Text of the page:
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Analysis of a Control system through Root locus Technique

Jatinder Kaur1, Kamaljeet Kaur2, Gurpreet Singh Brar 3, Monika Bharti4
  1. Assistant Professor, Department of Electronics &Communication Engineering, GGSCMT, Kharar, Punjab, India
  2. Assistant Professor, Department Of Computer Science Engineering, Chandigarh University, Gharuan, Punjab , India
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The root-locus method is a well-known tool for control system analysis and design. It is an important topic in introductory undergraduate engineering control disciplines. In this paper we present the analysis of a transfer function using root locus method. Through analysis of transfer function we check the effect of gain on poles and zeros.


Transfer function, Damping ratio, Feedback


The root locus gives the closed-loop pole trajectories as a function of the feedback gain k. Root loci are used to study the effects of varying feedback gains on closed-loop pole locations. In turn, these locations provide indirect an idea about stability and transient response of a closed-loop system. The Root locus is a powerful technique as it displays the entire dynamic response of the system. And hence is extensively used in control engineering.
The root locus is a powerful tool for designing and analyzing feedback control system, it is a graphical method by determining the locus of roots in the s-plane as one system parameter is changed. Root Locus plots are a method of evaluating the behavior of a control system. The creation of a root locus plot begins by determining the poles of the control system for a given set of control parameters. These poles are then plotted on a complex coordinate system as seen in the previous section and analyzed to determine the behavior of the system. In addition to determining the stability of the system, the root locus can be used to design the damping ratio and natural frequency of a feedback system. Root locus plots show the roots of the systems characteristic equation as a function of the control variables. In this paper we consider a unity feedback control system with transfer function and then determine the value of k at different damping ratio values. Damping ratio represents the locus of poles.


A novel approach has been implemented for plotting complementary root locus using only the well-known root-locus construction rules. It has been analyzed that complementary root locus can be plotted using only the well-known construction rules to plot root Locus. A Theorem applied to plot the complementary root locus when, using only the traditional complementary root-locus construction rules (Teixeira et al., 2004). An attempt has been made for plotting the root-loci for the linear control system with delay in control or in state. The path of the root-locus plot shifted from neighborhoods of the open-loop zeros instead of the open-loop poles and it was observed that the effect of time-delay was easily handled (Suh and Bien, 1982). The effect of the frequency domain Quantitative Feedback Theory (QFT) technique has been incestegated on the root-locus. A case study was demonstrated which demonstrate the better understanding of the power of the QFT technique. The guide lines was provided for a successful root-locus design (Bossert, 1993). An effort has been used to update the existing root-locus technique for linear finite-dimensional systems and adapted to the case of systems with time delay. An example has been demonstrated to validate the purposed root loci of time-delay systems in simple manner. (Yeung and Wong, 1982). An analytical procedure has been implemented for obtaining the root locus with positive and negative gain is described. The path of root locus with respect to time constant was investigated. The gain or time constant was computed for each point on the root locus. It has been concluded that purposed method for obtaining the root locus with respect to time constant is simple than graphical method (Chang, 1965).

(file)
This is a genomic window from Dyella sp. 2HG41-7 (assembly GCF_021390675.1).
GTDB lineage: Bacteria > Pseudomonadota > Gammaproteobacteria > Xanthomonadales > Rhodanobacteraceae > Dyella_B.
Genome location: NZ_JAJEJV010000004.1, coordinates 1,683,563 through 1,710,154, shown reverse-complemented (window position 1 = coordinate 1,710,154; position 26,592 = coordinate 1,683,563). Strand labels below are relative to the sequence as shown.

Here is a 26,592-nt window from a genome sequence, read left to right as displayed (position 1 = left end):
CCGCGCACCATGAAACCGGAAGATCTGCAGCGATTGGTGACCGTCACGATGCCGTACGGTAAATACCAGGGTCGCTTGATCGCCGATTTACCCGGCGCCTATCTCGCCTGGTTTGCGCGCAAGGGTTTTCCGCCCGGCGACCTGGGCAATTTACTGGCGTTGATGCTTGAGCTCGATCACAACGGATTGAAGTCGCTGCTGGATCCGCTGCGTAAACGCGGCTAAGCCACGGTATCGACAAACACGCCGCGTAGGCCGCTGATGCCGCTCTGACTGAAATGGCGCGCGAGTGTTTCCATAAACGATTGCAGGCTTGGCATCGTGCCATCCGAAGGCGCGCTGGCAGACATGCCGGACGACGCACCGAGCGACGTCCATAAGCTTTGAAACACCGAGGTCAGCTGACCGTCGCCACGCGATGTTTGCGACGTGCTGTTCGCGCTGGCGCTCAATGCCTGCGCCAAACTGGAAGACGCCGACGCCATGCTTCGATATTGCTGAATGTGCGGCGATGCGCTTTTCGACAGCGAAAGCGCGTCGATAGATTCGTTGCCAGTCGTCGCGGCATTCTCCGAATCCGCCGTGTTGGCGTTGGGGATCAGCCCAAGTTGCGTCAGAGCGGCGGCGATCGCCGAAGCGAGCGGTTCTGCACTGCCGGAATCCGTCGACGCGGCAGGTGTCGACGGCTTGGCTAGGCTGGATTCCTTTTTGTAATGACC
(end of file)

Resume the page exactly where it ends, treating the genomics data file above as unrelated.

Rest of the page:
In fig.3, corresponding to damping ratio 0.527, and roots of -0.377±0.609i, the value of gain which we have obtained is 1.68.In above figure the solid lines (Root Locus) tells that how the two closed loop poles move when k is varied. Then we determine the values of gain at different roots and different damping ratio shown in table 1. Table 1 result depicts as damping ratio decreases, the gain factor increases. From table 1, we concluded that as gain increases the poles on same axis starts move away. Through root locus analysis, we also determine the frequency values at different gain factors.


The results reported in this paper suggest that for making system more stable, the main fact is the position of poles and number of poles. If we consider the number of poles fact, then it should be essential that number of poles always greater than number of zero’s. The other thing which we noticed from our results is that as k is increased, the two poles split and move away.


D.E. Dudgeon and R.M . Mersereau, Multidimensional digital signal processing, 1984, Englewood Cliffs, New jersey: Prentice –Hall.

M.C.M. Teixeira, E. Assuncao, E.R.M.D. Machado. "A Method for Plotting The Complementary Root Locus Using The Root-Locus (Positive Gain) Rules" IEEE Transaction on Education, vol. 47, pp. 405-409, 2004.

Suh and Z. Bien, "A root-locus technique for linear systems with delay", IEEE Trans. Autom. Control, vol. AC-27, no. 1, pp.205 -208 1982.

E. D. Bossert, A Root-Locus Analysis of Quantitative Feedback Theory, IEEE CONFERENCE PUBLICATIONS, 1993 , Page(s): 1698 – 1702. K. S. Yeung and W. T. Wong, “Root-locus plot of systems with time delay,” Electron. Lett., vol. 18, no. 11, pp. 480–481, May 1982.

C. Chang, “An analytical method for obtaining the root locus with positive and negative gain,” IEEE Trans. Autom. Control, vol. AC-10, no. 1, pp. 92–94, Jan. 1965.